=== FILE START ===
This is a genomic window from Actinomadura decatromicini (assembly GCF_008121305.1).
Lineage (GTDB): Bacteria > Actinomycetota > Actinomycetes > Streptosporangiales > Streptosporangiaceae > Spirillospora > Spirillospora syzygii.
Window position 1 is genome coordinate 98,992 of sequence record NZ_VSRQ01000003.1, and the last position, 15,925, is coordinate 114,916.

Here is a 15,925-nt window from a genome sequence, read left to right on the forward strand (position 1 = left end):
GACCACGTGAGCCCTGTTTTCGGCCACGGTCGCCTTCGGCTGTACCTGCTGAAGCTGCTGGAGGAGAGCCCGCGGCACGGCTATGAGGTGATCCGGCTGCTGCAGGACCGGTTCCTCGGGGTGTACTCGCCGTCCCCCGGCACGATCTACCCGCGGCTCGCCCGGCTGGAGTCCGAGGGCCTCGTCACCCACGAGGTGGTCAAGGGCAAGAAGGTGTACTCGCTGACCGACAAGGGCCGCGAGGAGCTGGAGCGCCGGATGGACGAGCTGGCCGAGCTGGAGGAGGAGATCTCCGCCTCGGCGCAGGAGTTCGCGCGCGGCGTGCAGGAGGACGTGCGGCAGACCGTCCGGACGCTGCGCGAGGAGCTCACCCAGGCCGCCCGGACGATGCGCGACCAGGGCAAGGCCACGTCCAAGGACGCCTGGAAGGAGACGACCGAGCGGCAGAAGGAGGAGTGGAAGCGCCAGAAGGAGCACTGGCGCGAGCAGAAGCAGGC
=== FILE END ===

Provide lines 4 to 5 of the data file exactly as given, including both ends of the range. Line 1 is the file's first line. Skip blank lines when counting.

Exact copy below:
Here is a 15,925-nt window from a genome sequence, read left to right on the forward strand (position 1 = left end):
GACCACGTGAGCCCTGTTTTCGGCCACGGTCGCCTTCGGCTGTACCTGCTGAAGCTGCTGGAGGAGAGCCCGCGGCACGGCTATGAGGTGATCCGGCTGCTGCAGGACCGGTTCCTCGGGGTGTACTCGCCGTCCCCCGGCACGATCTACCCGCGGCTCGCCCGGCTGGAGTCCGAGGGCCTCGTCACCCACGAGGTGGTCAAGGGCAAGAAGGTGTACTCGCTGACCGACAAGGGCCGCGAGGAGCTGGAGCGCCGGATGGACGAGCTGGCCGAGCTGGAGGAGGAGATCTCCGCCTCGGCGCAGGAGTTCGCGCGCGGCGTGCAGGAGGACGTGCGGCAGACCGTCCGGACGCTGCGCGAGGAGCTCACCCAGGCCGCCCGGACGATGCGCGACCAGGGCAAGGCCACGTCCAAGGACGCCTGGAAGGAGACGACCGAGCGGCAGAAGGAGGAGTGGAAGCGCCAGAAGGAGCACTGGCGCGAGCAGAAGCAGGC